A cell infected with HIV virus has many distinct epitopes on its surface. Each epitope can be targeted by the cellular immune response mediated by T-lymphocytes. These T-lymphocytes become sensitized to specific epitopes by exposure to antigens brought to the T-cells by antigen presenting cells (e.g macrophages).
HIV vaccines have been developed to direct cellular immunity mechanisms toward a blood borne HIV virus by sensitizing T-cells, via antigen presenting cells (APCs) exposed to the vaccine, to suites of epitopes on the surface of cells infected with the virus.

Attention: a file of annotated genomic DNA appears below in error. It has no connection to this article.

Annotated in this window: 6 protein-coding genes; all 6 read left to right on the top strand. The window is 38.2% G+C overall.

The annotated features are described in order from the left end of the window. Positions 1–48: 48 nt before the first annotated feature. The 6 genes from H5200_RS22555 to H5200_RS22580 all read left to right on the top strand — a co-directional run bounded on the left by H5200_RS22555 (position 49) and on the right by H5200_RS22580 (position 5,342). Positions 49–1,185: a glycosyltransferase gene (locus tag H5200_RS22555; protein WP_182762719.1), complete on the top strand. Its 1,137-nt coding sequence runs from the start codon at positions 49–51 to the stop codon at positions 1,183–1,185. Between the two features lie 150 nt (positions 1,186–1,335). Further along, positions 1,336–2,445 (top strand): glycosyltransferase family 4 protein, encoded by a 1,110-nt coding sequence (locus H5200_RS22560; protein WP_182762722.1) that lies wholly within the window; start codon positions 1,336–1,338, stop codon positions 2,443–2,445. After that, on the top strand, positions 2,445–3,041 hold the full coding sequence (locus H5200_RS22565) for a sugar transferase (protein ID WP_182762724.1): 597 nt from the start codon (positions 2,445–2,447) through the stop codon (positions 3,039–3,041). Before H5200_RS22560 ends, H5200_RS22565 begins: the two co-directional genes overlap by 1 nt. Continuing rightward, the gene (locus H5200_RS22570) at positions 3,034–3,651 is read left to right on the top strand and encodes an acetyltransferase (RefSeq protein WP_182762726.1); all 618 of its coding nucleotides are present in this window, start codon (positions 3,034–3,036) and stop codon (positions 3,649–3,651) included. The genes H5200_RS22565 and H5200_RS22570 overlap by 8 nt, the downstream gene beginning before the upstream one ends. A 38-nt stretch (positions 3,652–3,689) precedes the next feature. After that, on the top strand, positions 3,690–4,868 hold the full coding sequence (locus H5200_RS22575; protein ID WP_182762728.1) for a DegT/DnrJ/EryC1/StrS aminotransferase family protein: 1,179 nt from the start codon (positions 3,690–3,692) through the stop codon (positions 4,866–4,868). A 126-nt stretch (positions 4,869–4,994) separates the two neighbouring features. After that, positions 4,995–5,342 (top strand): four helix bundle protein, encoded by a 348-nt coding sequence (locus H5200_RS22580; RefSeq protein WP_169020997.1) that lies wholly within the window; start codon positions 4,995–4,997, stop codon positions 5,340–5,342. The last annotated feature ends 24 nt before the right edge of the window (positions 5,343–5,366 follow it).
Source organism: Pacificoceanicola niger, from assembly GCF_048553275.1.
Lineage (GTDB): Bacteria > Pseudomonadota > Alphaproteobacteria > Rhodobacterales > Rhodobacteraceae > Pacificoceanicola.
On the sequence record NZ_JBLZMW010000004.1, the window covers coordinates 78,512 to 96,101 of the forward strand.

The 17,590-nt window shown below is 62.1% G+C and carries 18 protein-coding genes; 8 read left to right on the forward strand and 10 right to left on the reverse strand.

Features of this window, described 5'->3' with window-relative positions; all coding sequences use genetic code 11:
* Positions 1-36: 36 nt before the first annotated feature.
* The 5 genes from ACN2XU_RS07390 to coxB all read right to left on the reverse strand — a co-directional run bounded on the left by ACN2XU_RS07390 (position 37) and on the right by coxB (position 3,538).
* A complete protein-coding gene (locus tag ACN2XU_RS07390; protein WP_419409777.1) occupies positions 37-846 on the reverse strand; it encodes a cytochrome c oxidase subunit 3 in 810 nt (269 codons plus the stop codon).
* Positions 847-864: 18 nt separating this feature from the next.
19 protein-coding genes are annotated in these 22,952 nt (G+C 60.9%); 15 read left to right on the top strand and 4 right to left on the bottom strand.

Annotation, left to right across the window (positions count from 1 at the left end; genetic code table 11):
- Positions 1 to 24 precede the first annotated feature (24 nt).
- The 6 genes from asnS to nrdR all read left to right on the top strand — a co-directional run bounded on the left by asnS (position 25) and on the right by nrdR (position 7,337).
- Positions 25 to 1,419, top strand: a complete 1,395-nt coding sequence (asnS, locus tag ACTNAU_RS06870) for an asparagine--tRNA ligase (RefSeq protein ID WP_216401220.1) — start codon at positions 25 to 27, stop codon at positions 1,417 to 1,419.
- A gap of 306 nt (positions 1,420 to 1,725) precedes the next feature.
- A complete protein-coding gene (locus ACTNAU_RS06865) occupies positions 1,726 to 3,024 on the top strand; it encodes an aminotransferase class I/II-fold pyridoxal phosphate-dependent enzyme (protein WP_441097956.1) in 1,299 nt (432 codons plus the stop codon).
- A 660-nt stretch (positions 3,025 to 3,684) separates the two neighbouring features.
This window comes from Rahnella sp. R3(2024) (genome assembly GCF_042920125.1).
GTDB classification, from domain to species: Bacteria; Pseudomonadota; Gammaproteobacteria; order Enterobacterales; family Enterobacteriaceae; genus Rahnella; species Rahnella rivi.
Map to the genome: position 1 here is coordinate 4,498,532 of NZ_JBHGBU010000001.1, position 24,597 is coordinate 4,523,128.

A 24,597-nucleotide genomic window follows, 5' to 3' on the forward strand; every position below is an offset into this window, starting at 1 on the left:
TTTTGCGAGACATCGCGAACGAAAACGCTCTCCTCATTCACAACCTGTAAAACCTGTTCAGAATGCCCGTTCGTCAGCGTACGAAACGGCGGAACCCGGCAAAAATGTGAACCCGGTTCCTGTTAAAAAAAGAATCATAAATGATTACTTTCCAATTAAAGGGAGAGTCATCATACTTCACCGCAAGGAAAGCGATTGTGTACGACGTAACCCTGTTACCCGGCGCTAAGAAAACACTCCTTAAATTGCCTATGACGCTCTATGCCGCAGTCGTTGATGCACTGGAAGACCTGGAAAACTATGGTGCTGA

Vectors used to introduce vaccines into the cellular immunity pathways have included adenovirus vectors. A problem with traditional vaccine approaches to treating patients already infected with HIV has been the fact that adenovirus vectors tend to activate CD4+ T-cells which in turn can potentially make pre-existing HIV infection more virulent. Another problem with HIV vaccine designs, in general, has been that the end result is to target large suites of epitopes on the surface of the cells infected with the virus, possibly targeting epitopes which could actually worsen various pathological aspects of the HIV infection.